Turning off water main: shutdown water heater first?

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I want to turn off my water main to repair an outside faucet. Do I have to shutdown the water heater first? And after I turn the water back on, do I have to do something to "reboot" the water heater?
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No need to shutdown the water heater, as long as your not draining it. Most times when you shut off the water main, water will remain in the HW heater tank.
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No need to turn off the WH.
Just turn off the main and open as many faucets as you need to drain the system so you don't get the system full of water draining out of the one fixture you're working on.
As long as you are fixing the spigot, why not install a shut off for it so you don't have to turn off the whole house next time - or even in the winter?
One more tip: when you turn the main back on, turn it on full and then close it about an 1/4 turn - assmuning it's a compression style with a rotary handle. This gives you room to "play" if the main freezes up due to corrosion in the future. If you open it all the way against the stop, you won't have any "wiggle room" if it gets stuck.
This tip holds true for all compression style shut-offs, but is not (typically) a concern for ball valves.
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You made it worthwhile booting up my computer today. Thanks for an excellent tip.
Nonny
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I was told it's full open minus half turn. So the next guy, if he turns it the wrong way. It will turn "some" so that he knows it's not a corroded and frozen valve stem. Then he will (maybe) figure out to turn it the other way.
Works on globe, gate, and angle valves. Ball valves don't have a half turn of play to work with.
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james wrote the following:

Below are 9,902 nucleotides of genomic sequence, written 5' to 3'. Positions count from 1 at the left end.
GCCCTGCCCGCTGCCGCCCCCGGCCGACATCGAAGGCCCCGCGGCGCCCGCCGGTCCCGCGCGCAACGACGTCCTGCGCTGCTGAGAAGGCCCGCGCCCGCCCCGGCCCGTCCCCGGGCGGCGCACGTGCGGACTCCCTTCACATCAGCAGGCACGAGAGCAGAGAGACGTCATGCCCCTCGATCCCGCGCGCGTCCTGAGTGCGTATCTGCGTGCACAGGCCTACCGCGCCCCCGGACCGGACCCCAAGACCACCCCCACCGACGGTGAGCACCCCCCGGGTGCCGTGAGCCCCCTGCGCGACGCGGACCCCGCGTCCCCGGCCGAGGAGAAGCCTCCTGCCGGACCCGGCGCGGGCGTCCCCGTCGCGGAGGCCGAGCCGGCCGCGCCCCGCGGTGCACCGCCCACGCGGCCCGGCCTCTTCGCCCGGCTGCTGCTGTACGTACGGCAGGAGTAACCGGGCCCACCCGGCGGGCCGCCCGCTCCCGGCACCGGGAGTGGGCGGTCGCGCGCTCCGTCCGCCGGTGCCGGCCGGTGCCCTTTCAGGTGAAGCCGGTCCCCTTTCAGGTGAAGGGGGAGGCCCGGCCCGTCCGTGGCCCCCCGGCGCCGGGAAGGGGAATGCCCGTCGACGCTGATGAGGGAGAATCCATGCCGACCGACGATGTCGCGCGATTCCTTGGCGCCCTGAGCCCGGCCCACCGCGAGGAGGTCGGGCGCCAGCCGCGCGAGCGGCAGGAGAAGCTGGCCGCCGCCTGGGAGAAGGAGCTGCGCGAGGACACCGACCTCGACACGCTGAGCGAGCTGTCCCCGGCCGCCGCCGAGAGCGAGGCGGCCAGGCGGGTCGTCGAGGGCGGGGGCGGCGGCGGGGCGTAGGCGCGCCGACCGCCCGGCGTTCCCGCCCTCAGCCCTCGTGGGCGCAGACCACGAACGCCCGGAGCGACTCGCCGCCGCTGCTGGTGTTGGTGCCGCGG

valve in the line so you don't have to shut down the whole house next time. Unless there is a shutoff valve there already and you can't find it. I have multiple shut off valves for everything that dispenses water in the house. Besides the ones under the sinks, bath, shower, toilets, or outside faucets, I have separate shut off valves in the source lines in the basement. If I have to remove the water softener, I have shutoff and bypass valves going into and out off the water softener, so the rest of the house does not have to do without water. It's similar to the the breaker box. You don't have to shut off the main breaker to repair an outlet, fixture, or switch.
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Bill
In Hamptonburgh, NY
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re: "After you repair what is wrong with the outside faucet, put a shutoff valve in the line..."
Why can't he put the shutoff valve in first? ;-)
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DerbyDad03 wrote the following:

I debated about that, but "before you repair the faucet, put a shutoff valve in the line" just 'sounded' a little clumsy, although feasible. :-)
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Bill
In Hamptonburgh, NY
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Although I was kind of kidding, now that I think about itactually makes sense:
Depending on the layout, the OP might be able to cut the pipe inside the house, pull the old spigot out, put a shutoff on the interior pipe and install a frost proof spigot through the wall, into the shutoff.